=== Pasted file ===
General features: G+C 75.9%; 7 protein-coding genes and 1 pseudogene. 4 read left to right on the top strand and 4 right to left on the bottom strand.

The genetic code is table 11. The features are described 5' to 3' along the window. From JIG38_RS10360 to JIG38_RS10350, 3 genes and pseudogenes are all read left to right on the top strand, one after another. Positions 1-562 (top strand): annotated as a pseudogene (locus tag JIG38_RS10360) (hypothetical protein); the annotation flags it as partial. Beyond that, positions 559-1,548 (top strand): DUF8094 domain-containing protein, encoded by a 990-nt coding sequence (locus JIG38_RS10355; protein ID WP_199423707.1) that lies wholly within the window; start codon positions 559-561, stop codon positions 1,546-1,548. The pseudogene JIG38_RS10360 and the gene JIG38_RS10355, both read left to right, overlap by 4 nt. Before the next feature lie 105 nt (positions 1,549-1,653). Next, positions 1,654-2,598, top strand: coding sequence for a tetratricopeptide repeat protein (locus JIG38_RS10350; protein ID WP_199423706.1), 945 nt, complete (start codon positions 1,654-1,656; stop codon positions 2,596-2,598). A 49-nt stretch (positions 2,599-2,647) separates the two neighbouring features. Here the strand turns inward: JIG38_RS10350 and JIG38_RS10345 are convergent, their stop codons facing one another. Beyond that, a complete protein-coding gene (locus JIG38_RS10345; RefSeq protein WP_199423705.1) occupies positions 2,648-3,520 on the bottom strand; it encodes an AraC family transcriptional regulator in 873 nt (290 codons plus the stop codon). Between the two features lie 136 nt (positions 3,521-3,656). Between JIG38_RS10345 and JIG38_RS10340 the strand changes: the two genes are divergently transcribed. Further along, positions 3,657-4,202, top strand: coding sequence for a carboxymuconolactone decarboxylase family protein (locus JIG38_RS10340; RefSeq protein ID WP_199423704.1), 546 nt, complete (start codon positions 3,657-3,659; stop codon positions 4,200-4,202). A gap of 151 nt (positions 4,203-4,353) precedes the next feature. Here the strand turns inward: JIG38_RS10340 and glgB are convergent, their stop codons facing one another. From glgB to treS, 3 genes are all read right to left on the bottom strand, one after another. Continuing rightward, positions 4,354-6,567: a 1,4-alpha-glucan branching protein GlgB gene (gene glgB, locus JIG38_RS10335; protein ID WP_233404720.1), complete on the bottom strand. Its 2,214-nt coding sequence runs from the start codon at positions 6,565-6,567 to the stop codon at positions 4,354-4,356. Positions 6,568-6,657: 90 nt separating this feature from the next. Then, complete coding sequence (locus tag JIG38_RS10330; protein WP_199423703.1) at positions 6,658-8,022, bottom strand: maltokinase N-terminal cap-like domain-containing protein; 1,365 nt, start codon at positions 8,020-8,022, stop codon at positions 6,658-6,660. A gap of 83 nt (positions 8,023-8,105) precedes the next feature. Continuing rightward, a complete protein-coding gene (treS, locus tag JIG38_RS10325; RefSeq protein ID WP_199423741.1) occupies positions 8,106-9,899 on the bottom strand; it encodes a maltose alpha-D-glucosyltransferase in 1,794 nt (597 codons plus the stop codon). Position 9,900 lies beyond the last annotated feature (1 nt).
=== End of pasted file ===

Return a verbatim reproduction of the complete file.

General features: G+C 75.9%; 7 protein-coding genes and 1 pseudogene. 4 read left to right on the top strand and 4 right to left on the bottom strand.

The genetic code is table 11. The features are described 5' to 3' along the window. From JIG38_RS10360 to JIG38_RS10350, 3 genes and pseudogenes are all read left to right on the top strand, one after another. Positions 1-562 (top strand): annotated as a pseudogene (locus tag JIG38_RS10360) (hypothetical protein); the annotation flags it as partial. Beyond that, positions 559-1,548 (top strand): DUF8094 domain-containing protein, encoded by a 990-nt coding sequence (locus JIG38_RS10355; protein ID WP_199423707.1) that lies wholly within the window; start codon positions 559-561, stop codon positions 1,546-1,548. The pseudogene JIG38_RS10360 and the gene JIG38_RS10355, both read left to right, overlap by 4 nt. Before the next feature lie 105 nt (positions 1,549-1,653). Next, positions 1,654-2,598, top strand: coding sequence for a tetratricopeptide repeat protein (locus JIG38_RS10350; protein ID WP_199423706.1), 945 nt, complete (start codon positions 1,654-1,656; stop codon positions 2,596-2,598). A 49-nt stretch (positions 2,599-2,647) separates the two neighbouring features. Here the strand turns inward: JIG38_RS10350 and JIG38_RS10345 are convergent, their stop codons facing one another. Beyond that, a complete protein-coding gene (locus JIG38_RS10345; RefSeq protein WP_199423705.1) occupies positions 2,648-3,520 on the bottom strand; it encodes an AraC family transcriptional regulator in 873 nt (290 codons plus the stop codon). Between the two features lie 136 nt (positions 3,521-3,656). Between JIG38_RS10345 and JIG38_RS10340 the strand changes: the two genes are divergently transcribed. Further along, positions 3,657-4,202, top strand: coding sequence for a carboxymuconolactone decarboxylase family protein (locus JIG38_RS10340; RefSeq protein ID WP_199423704.1), 546 nt, complete (start codon positions 3,657-3,659; stop codon positions 4,200-4,202). A gap of 151 nt (positions 4,203-4,353) precedes the next feature. Here the strand turns inward: JIG38_RS10340 and glgB are convergent, their stop codons facing one another. From glgB to treS, 3 genes are all read right to left on the bottom strand, one after another. Continuing rightward, positions 4,354-6,567: a 1,4-alpha-glucan branching protein GlgB gene (gene glgB, locus JIG38_RS10335; protein ID WP_233404720.1), complete on the bottom strand. Its 2,214-nt coding sequence runs from the start codon at positions 6,565-6,567 to the stop codon at positions 4,354-4,356. Positions 6,568-6,657: 90 nt separating this feature from the next. Then, complete coding sequence (locus tag JIG38_RS10330; protein WP_199423703.1) at positions 6,658-8,022, bottom strand: maltokinase N-terminal cap-like domain-containing protein; 1,365 nt, start codon at positions 8,020-8,022, stop codon at positions 6,658-6,660. A gap of 83 nt (positions 8,023-8,105) precedes the next feature. Continuing rightward, a complete protein-coding gene (treS, locus tag JIG38_RS10325; RefSeq protein ID WP_199423741.1) occupies positions 8,106-9,899 on the bottom strand; it encodes a maltose alpha-D-glucosyltransferase in 1,794 nt (597 codons plus the stop codon). Position 9,900 lies beyond the last annotated feature (1 nt).